I think that’s what we do in discipleship. We just show people what it means to be followers of Jesus Christ. Well, you say to read your Bible; how do you read your Bible? You say to pray; how do you pray? You say to tell other people; how do you do that? You say to grow in grace and in holiness; how do you do that practically? Fortunately, churches that have a focus on the Word of God and teaching the Word of God have a real advantage when it comes to this.
The Bible says, “No one has ever seen God.” How do we explain Jacob’s experience in Genesis 32:30?
Genesis 32:30 – So Jacob called the name of the place Peniel: “For I have seen God face to face, and my life is preserved.”
No one has directly seen God in His heavenly glory at any time. When people have had visions of God, or maybe even been carried up to heaven – such as the examples of Isaiah, John, or maybe Paul – they saw some representation of God Himself, but they did not see God in His unveiled glory, face to face. That is what it means when it says that no one has seen God.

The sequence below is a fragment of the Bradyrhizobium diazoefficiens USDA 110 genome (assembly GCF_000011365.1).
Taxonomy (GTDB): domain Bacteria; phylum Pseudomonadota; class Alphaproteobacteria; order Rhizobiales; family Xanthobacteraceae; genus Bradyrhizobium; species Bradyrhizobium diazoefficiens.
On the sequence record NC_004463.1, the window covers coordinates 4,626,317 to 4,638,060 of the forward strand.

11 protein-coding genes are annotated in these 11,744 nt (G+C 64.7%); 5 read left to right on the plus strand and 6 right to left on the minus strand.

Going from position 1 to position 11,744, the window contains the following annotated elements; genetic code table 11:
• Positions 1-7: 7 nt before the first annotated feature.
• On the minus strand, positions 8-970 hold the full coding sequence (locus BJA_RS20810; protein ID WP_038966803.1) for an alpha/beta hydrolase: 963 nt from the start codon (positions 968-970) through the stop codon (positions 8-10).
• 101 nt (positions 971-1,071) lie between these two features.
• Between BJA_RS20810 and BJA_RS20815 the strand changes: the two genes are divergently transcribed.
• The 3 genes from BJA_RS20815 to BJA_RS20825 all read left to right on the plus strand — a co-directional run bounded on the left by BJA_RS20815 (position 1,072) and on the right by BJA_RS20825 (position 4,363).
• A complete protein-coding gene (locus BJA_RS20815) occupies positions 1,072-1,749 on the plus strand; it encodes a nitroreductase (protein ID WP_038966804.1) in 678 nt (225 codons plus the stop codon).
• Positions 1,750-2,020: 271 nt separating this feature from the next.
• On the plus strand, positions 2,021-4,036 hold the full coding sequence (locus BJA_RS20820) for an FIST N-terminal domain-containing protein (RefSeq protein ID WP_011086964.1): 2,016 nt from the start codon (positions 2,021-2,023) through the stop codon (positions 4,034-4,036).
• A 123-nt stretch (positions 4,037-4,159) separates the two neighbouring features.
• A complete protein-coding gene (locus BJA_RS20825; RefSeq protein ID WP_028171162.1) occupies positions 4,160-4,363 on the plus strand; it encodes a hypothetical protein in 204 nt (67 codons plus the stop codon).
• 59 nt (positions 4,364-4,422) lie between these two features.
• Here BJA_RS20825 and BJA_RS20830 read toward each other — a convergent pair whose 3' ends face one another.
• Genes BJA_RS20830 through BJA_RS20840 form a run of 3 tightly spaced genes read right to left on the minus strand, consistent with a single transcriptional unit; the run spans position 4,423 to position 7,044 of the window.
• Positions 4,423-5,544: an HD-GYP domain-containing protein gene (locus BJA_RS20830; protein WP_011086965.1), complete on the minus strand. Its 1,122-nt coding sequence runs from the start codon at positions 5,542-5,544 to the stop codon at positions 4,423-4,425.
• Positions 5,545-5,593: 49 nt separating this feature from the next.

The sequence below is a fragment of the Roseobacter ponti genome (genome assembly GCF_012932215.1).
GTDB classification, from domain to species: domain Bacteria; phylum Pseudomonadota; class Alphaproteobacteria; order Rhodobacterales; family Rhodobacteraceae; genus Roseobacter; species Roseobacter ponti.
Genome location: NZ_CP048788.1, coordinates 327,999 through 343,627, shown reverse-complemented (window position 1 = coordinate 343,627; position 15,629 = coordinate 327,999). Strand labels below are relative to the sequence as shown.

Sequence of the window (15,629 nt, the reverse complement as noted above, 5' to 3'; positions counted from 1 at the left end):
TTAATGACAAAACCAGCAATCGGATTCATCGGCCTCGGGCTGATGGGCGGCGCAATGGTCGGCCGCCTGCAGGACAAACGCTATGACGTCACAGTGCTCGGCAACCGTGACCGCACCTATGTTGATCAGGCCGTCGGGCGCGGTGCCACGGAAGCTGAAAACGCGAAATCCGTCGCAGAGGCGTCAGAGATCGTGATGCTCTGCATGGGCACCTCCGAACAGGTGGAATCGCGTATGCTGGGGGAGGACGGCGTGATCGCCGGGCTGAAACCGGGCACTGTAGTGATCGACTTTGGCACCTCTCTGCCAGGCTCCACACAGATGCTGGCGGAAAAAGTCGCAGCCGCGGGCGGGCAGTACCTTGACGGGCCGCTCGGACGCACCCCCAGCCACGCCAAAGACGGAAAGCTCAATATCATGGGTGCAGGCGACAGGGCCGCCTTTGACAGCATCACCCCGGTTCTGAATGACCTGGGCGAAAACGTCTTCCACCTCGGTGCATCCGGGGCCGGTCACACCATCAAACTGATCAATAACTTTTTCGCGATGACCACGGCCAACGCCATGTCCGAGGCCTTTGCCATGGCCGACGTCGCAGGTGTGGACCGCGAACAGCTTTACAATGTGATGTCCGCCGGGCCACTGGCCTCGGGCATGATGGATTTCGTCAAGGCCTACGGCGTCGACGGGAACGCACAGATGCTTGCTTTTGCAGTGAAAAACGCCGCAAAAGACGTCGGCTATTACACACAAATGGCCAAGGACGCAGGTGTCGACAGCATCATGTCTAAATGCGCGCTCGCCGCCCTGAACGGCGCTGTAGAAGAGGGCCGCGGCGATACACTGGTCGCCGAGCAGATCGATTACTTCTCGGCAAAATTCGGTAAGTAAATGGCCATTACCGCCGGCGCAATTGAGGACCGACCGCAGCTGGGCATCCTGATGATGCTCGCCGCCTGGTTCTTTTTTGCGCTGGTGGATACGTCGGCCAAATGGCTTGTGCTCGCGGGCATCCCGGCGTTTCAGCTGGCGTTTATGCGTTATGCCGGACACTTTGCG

But people have seen God represented in some form on Earth. First, is it not true that anytime somebody saw Jesus they saw God? Let’s not forget that Jesus is God.
So, to say that no one has seen God anytime is true regarding God in His unveiled heavenly glory. It’s not true regarding God concerning His representation of Himself on Earth in the person and form of Jesus Christ. Jesus Christ, Jesus of Nazareth, was and is God. When anybody looked at Jesus, they saw God.